California State University, Dominguez Hills’ (CSUDH) Gerth Archives and Special Collections presents “Will the Circle Be Unbroken: The Sacred Music of the African American Diaspora,” an exhibition that explores the role that local African American musicians and their music has played in the cultural institutions of Los Angeles’ black communites. The exhibit will run from Feb. 3 to Aug. 7, Monday – Friday from 10 a.m. to 4 p.m., in the CSUDH Library Cultural Arts Center.
Featuring documents and photography donated to the Gerth Archives by Albert McNeil, founder of the celebrated Los Angeles-based choral music ensemble the Albert McNeil Jubilee Singers, and Hansonia Caldwell, CSUDH emeritus professor of music, the exhibit will also showcase the way music has impacted politics, social structures, and the history of African Americans in Los Angeles and the surrounding area.
Opening Reception: The Gerth Archives will host a reception for the exhibit Feb. 20, from 4:30 to 6:30 pm. in the CSUDH Library Cultural Arts Center. The event will also honor McNeil and celebrate his 100th birthday with a performance by the Jubilee Singers.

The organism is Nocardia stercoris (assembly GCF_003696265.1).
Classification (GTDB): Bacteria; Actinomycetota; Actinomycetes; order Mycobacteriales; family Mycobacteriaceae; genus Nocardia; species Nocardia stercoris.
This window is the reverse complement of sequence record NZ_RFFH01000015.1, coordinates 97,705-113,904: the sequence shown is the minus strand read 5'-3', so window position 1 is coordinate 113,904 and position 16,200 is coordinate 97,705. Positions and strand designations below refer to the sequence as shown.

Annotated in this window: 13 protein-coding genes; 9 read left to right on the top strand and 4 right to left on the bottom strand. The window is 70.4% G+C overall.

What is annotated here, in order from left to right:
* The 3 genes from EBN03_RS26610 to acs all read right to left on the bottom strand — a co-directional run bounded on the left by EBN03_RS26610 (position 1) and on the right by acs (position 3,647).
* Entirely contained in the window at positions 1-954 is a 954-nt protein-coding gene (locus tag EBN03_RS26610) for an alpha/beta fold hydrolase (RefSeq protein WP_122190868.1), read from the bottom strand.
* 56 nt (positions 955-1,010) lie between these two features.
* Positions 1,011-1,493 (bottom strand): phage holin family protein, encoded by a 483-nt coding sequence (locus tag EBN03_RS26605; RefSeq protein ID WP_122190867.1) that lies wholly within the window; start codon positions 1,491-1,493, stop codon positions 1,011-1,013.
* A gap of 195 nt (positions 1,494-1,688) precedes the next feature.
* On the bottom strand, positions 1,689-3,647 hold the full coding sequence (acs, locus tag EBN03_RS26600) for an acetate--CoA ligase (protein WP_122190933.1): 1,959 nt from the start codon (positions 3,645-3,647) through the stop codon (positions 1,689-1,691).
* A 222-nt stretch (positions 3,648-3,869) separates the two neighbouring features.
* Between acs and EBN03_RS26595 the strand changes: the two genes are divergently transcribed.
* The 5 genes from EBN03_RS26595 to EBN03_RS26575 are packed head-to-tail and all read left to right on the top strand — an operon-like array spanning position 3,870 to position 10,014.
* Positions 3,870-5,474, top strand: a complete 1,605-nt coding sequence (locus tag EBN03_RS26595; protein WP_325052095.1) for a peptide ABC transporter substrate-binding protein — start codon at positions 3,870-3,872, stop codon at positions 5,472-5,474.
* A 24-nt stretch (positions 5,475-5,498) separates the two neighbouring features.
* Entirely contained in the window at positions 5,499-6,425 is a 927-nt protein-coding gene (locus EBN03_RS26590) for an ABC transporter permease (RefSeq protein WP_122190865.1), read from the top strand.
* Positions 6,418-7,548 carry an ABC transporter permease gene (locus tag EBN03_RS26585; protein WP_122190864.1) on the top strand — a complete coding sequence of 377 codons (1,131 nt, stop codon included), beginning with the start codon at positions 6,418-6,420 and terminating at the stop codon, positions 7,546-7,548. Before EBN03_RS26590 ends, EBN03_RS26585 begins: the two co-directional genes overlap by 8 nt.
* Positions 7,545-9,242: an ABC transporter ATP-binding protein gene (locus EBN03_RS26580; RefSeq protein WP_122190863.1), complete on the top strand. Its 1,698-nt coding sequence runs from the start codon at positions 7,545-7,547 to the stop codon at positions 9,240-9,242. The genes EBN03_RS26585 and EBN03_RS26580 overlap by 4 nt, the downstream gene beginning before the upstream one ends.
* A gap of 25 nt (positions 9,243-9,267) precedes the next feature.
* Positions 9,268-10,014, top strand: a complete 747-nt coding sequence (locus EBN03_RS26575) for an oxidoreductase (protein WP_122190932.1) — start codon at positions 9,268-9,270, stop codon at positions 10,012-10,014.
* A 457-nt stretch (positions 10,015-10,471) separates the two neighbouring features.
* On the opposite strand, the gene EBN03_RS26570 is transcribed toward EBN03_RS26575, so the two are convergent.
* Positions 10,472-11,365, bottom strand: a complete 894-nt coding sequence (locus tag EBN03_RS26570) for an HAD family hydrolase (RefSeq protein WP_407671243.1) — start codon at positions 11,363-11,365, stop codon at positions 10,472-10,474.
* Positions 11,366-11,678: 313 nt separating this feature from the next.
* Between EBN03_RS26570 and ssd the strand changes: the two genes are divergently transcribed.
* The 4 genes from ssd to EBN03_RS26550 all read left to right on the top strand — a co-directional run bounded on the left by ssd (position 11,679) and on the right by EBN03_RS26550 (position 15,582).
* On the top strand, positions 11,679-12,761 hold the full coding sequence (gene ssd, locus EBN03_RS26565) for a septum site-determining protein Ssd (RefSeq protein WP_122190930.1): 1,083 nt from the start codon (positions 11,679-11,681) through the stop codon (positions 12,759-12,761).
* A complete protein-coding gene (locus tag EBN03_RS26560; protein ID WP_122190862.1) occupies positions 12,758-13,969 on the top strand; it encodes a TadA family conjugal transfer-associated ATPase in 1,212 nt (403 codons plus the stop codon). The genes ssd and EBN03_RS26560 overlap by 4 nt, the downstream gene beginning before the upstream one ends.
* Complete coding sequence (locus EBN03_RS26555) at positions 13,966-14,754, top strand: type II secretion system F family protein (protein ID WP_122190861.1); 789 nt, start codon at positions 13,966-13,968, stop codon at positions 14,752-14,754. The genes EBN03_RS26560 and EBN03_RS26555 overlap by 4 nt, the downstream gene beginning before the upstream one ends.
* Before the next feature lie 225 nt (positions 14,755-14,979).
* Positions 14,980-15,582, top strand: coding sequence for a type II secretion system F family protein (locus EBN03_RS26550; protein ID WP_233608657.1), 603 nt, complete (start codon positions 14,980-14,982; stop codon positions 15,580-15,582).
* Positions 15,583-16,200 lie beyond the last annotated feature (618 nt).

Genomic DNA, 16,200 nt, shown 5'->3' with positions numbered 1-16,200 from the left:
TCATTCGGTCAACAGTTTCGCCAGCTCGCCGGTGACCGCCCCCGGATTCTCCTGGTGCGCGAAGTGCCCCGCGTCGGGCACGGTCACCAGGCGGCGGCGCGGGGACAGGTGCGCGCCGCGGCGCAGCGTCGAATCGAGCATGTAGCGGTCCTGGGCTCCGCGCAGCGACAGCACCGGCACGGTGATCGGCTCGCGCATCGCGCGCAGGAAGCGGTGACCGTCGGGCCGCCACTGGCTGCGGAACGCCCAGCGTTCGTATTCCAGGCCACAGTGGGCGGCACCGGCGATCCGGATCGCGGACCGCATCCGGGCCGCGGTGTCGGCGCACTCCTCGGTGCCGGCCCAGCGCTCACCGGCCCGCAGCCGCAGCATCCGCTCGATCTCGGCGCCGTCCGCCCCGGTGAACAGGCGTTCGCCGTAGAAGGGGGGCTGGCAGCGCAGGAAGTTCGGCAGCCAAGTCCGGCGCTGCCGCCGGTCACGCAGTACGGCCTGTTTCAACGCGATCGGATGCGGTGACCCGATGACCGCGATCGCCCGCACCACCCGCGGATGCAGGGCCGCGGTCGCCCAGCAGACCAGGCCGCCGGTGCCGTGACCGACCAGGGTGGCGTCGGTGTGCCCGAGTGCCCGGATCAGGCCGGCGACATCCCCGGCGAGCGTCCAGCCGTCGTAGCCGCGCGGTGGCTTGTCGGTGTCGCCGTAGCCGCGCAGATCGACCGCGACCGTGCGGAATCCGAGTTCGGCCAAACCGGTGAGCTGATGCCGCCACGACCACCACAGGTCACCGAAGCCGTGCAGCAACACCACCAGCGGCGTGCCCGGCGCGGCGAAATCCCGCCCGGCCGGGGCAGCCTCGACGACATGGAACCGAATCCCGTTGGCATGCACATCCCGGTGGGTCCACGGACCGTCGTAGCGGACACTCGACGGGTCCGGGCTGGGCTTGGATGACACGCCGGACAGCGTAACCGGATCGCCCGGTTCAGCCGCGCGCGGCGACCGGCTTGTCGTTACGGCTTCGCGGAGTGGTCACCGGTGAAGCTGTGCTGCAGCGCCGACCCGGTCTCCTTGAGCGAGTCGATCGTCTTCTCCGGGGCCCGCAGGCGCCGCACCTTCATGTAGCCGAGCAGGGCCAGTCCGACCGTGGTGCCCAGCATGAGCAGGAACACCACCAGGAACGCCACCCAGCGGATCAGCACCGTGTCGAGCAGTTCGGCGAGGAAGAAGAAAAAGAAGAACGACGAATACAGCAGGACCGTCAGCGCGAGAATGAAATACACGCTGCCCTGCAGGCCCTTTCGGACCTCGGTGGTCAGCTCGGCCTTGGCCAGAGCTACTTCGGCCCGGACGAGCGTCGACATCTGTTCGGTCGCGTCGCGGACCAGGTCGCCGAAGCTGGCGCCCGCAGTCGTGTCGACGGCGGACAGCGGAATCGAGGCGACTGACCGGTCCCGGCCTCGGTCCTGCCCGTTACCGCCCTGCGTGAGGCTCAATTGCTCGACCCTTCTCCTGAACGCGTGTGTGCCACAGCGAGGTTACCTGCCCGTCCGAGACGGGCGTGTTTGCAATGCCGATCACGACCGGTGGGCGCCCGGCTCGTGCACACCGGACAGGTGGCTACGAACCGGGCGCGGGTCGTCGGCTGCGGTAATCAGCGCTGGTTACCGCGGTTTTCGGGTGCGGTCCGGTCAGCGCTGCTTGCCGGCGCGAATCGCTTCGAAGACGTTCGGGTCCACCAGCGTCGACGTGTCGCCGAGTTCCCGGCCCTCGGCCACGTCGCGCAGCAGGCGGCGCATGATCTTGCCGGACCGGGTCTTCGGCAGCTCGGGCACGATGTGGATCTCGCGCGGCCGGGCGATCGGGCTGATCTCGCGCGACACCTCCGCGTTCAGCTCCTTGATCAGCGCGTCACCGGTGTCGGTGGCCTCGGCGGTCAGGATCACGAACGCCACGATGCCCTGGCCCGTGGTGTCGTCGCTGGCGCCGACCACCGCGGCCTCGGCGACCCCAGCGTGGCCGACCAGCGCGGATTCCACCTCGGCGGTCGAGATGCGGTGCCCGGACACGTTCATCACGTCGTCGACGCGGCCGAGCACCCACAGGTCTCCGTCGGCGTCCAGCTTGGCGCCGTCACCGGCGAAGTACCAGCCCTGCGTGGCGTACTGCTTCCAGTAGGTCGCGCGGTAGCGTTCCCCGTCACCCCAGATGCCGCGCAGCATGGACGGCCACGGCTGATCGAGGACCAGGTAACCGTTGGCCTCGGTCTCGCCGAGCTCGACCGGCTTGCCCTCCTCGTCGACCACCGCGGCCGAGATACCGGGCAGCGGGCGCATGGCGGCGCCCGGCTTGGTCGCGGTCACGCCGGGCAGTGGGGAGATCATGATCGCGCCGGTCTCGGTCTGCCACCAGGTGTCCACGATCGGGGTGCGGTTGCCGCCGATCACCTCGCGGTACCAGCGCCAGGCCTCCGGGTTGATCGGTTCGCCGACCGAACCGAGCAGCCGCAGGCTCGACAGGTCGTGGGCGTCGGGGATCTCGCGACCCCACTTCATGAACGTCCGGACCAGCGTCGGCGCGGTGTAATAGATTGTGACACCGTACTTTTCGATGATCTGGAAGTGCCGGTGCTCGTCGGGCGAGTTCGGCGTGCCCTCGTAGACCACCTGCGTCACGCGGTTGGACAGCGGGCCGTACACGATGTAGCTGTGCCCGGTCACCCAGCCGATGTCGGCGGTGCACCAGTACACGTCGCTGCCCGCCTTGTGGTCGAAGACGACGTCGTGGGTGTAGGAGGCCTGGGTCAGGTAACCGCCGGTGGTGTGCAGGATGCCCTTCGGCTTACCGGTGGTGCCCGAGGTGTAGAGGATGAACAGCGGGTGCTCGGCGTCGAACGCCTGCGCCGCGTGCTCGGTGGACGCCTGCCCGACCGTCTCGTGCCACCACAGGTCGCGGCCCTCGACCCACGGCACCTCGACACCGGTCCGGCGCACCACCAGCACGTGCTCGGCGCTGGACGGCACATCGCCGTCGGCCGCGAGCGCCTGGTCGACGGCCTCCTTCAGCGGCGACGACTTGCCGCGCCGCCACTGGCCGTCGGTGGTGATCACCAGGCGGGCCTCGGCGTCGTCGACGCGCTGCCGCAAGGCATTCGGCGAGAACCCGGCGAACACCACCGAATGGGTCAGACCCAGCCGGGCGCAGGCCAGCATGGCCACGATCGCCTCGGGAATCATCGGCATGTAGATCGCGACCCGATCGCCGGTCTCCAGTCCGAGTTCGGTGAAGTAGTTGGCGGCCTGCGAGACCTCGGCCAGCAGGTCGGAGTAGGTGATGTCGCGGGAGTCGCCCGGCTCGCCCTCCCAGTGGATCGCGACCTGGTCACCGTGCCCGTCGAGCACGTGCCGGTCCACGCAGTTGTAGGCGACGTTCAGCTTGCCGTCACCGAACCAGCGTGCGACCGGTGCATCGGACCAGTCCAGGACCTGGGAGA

“Will the Circle Be Unbroken: The Sacred Music of the African American Diaspora” has been curated from the collections that make up CSUDH’s African Diaspora Sacred Music and Musicians (ADSMM) program, and the Georgia and Nolan Payton Archive of Sacred Music. The exhibit is sponsored by Sallyanne Payton, one of the founders of the ADSMM and the Payton archive.
The Payton archive consists of music, books, periodicals, documents, audio and visual materials, posters, and photographs from notable figures in L.A.’s music world, including McNeil, Caldwell, and (deceased) Los Angeles music icons Don Lee White and Jester Hairston.
The materials in the collections are available for research in the CSUDH Gerth Archives and Special Collections. Additional information about the collections, including finding aids, are available at http://libguides.csudh.edu/archives-topic-sacred-music.